Synopses & Reviews
By adopting the ecological process as their major theme, these essays show how the process of human interaction with the natural environment unfolded in the past, and offer perspectives on the ecological crises in our world at the beginning of the 21st century. Topics range from broad regional studies that examine important aspects of the global environment that affect nations, to a study of the widespread influence of one important individual on his nation and beyond. The contributors take different approaches, but all share a conviction that world history must take ecological process seriously, and they all recognize the ways in which the living and non-living systems of the earth have influenced the course of human affairs.
The new narrative of world history must have ecological process as its major theme. This book includes seven essays written by historians who take different approaches but share a conviction that world-history writing must take ecological processes seriously. All the essays center on modern history, particularly in the twentieth century, or treat it in an important way, although they may relate modern issues to their roots in earlier times.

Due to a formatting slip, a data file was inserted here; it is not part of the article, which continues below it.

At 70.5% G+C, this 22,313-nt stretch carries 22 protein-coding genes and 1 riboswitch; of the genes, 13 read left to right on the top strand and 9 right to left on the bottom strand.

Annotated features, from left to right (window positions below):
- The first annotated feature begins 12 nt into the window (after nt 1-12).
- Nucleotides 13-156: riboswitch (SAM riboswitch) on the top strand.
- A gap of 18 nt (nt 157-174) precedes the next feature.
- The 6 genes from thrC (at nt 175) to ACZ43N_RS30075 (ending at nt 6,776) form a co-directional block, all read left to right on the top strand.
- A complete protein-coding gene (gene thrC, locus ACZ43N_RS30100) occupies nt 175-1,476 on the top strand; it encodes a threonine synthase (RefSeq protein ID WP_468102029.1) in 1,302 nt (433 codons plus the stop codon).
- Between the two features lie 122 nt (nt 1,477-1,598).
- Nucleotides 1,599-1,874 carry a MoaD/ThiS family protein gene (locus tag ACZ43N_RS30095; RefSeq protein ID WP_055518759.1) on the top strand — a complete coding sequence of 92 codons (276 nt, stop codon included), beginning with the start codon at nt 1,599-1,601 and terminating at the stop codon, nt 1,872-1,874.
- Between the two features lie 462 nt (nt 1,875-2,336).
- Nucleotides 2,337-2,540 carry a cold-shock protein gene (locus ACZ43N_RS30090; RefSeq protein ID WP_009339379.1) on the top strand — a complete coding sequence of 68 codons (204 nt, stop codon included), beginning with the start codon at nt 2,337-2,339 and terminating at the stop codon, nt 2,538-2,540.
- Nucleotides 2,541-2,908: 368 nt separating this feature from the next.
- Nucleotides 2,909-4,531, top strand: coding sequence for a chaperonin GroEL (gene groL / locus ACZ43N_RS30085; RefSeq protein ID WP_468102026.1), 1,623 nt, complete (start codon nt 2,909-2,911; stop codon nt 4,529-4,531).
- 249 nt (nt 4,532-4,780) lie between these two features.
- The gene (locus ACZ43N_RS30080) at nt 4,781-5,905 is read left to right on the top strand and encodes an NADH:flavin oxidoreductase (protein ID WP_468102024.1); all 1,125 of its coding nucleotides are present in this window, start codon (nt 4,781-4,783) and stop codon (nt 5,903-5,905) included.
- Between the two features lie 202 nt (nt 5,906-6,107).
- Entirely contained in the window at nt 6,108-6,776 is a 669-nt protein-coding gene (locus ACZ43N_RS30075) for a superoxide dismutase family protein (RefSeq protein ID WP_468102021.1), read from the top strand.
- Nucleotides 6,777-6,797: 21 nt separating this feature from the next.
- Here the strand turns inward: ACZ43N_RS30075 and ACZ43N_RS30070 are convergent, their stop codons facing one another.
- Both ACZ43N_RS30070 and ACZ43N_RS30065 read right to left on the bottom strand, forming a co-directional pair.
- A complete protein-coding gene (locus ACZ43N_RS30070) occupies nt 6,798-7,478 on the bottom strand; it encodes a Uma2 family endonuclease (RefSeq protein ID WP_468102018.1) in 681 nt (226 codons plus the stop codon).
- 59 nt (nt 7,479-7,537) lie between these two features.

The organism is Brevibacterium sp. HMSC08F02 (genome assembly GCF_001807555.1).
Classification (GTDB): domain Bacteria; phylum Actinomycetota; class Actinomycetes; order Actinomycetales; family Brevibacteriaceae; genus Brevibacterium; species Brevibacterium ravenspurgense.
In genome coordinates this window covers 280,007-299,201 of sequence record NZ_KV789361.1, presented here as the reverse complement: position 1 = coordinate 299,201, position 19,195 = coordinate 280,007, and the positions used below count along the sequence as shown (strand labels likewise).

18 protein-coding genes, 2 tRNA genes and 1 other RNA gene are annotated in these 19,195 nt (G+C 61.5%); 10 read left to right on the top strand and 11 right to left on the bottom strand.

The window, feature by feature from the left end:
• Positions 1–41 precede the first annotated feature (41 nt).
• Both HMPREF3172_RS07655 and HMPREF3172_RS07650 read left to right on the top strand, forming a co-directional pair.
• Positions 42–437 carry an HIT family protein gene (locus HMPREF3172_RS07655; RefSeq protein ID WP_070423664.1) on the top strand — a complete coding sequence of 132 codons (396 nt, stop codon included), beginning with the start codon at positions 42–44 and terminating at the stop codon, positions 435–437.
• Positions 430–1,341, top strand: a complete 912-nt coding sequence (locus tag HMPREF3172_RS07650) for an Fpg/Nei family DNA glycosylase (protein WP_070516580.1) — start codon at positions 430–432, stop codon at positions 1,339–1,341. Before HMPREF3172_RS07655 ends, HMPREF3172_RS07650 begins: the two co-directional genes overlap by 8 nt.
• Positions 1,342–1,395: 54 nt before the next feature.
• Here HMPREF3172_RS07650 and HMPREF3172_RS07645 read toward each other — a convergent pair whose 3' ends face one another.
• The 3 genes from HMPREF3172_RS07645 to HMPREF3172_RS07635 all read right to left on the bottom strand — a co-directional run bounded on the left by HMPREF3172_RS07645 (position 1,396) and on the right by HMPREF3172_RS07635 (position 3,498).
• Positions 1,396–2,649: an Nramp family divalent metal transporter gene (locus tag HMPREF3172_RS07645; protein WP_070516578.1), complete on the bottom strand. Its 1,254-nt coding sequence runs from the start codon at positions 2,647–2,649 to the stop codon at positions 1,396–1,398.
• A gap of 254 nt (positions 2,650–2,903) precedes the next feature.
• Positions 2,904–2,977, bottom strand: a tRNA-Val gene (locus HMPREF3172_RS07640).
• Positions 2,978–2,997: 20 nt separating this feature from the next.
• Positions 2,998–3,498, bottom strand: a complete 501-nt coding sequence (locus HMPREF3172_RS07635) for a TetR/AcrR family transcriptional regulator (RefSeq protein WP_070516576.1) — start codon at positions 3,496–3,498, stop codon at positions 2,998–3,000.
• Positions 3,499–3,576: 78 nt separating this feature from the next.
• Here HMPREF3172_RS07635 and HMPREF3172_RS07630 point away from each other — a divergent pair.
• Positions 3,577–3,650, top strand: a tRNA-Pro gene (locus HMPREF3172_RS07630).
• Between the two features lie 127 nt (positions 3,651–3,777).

This book will challenge world historians to take the environment seriously, as it also challenges environmental historians to take the global dimension of their subject seriously.